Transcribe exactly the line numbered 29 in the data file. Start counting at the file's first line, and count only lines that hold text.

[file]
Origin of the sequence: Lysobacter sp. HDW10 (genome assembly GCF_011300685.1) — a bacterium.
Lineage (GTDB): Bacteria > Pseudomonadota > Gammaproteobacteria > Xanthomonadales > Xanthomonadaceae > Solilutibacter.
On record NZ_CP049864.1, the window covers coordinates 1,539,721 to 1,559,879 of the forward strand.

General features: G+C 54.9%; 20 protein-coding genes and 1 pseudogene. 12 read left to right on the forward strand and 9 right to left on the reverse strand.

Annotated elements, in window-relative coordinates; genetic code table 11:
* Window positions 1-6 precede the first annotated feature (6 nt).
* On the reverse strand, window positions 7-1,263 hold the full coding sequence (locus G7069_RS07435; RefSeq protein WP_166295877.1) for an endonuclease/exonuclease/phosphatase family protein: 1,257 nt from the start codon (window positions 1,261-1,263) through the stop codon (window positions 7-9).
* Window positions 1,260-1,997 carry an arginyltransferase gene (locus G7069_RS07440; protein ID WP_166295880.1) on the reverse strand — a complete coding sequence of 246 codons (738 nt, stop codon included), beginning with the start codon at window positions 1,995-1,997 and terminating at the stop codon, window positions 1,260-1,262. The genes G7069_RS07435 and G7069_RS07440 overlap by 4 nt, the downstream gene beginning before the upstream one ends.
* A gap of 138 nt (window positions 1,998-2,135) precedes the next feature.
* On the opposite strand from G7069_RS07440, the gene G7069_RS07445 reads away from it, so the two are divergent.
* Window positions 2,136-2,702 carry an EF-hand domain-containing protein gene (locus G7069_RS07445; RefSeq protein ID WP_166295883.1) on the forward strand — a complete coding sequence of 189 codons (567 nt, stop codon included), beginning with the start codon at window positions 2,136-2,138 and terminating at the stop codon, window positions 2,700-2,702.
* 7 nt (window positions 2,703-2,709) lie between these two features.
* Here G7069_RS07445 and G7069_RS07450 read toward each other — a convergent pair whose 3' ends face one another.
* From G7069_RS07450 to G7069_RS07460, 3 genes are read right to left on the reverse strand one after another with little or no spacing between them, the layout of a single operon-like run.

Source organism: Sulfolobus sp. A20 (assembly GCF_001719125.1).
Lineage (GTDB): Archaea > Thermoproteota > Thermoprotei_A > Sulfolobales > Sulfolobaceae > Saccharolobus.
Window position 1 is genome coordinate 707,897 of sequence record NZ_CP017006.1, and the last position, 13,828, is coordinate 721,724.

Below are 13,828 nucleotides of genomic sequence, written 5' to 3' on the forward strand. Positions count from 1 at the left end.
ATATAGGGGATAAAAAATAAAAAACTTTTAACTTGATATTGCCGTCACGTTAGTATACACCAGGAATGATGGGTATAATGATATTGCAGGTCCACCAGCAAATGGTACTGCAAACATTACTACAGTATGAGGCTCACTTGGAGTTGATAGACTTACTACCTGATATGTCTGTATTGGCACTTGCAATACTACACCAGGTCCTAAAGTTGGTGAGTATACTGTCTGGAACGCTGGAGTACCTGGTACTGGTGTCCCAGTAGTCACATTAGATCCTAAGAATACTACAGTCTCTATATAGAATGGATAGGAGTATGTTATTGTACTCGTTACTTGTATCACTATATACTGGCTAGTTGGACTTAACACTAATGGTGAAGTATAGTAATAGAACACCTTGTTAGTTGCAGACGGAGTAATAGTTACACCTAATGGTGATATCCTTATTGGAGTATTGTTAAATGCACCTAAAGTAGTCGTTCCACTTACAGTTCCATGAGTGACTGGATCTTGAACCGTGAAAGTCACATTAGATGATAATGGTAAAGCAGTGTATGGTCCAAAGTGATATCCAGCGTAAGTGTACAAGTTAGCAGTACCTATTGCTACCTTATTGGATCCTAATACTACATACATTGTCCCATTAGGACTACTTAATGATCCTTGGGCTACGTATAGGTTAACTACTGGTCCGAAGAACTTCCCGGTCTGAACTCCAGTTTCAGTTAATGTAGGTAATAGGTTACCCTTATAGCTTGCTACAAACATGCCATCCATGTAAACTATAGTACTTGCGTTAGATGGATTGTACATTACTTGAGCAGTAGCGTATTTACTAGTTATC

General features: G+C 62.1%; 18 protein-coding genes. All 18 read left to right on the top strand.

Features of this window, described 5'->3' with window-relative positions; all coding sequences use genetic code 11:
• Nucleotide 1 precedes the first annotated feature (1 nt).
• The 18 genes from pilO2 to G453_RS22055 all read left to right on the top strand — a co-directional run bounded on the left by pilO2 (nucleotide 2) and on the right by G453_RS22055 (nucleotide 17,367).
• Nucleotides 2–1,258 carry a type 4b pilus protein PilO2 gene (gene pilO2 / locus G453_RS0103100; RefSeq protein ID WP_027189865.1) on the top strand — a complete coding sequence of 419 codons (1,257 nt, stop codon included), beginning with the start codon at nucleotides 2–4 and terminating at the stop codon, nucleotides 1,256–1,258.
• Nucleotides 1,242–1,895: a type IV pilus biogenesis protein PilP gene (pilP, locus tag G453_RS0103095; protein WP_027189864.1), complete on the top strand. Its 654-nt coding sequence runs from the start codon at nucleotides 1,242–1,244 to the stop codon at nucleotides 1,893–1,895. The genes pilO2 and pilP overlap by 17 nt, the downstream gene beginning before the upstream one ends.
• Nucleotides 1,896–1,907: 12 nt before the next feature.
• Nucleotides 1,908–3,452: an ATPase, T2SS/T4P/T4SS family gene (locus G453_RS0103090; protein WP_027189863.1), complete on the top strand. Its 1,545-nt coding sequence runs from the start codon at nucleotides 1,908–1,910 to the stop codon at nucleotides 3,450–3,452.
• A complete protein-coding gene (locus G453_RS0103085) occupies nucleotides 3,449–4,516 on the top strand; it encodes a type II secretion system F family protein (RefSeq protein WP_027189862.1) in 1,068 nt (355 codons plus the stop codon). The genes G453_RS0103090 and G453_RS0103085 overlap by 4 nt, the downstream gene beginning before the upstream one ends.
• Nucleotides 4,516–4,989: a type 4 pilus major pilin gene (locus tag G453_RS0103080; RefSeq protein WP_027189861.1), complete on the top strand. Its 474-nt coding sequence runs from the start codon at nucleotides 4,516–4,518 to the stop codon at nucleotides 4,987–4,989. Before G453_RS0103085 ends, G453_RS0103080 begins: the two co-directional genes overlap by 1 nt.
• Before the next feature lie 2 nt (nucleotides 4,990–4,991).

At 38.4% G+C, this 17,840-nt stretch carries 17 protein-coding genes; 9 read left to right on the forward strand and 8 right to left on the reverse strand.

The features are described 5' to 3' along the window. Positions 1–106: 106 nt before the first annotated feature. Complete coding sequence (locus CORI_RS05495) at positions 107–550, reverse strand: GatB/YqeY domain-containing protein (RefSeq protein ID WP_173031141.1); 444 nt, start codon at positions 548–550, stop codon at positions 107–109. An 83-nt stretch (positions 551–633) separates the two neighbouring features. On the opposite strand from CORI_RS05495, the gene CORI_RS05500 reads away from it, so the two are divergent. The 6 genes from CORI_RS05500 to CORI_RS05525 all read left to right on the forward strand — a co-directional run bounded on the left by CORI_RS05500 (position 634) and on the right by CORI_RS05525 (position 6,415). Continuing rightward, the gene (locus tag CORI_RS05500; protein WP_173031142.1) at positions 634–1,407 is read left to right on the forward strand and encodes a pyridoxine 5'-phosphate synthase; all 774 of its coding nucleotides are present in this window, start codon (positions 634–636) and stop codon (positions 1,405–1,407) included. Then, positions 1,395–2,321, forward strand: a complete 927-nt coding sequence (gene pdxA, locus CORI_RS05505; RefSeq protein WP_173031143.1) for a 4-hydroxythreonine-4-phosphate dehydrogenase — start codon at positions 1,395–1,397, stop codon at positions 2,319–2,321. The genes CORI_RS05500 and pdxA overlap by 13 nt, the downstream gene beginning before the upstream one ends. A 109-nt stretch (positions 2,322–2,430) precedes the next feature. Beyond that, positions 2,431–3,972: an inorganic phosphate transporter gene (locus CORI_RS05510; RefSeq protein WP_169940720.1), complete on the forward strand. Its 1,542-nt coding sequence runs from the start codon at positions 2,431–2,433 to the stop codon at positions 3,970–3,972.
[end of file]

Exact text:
• Nucleotides 4,516–4,989: a type 4 pilus major pilin gene (locus tag G453_RS0103080; RefSeq protein WP_027189861.1), complete on the top strand. Its 474-nt coding sequence runs from the start codon at nucleotides 4,516–4,518 to the stop codon at nucleotides 4,987–4,989. Before G453_RS0103085 ends, G453_RS0103080 begins: the two co-directional genes overlap by 1 nt.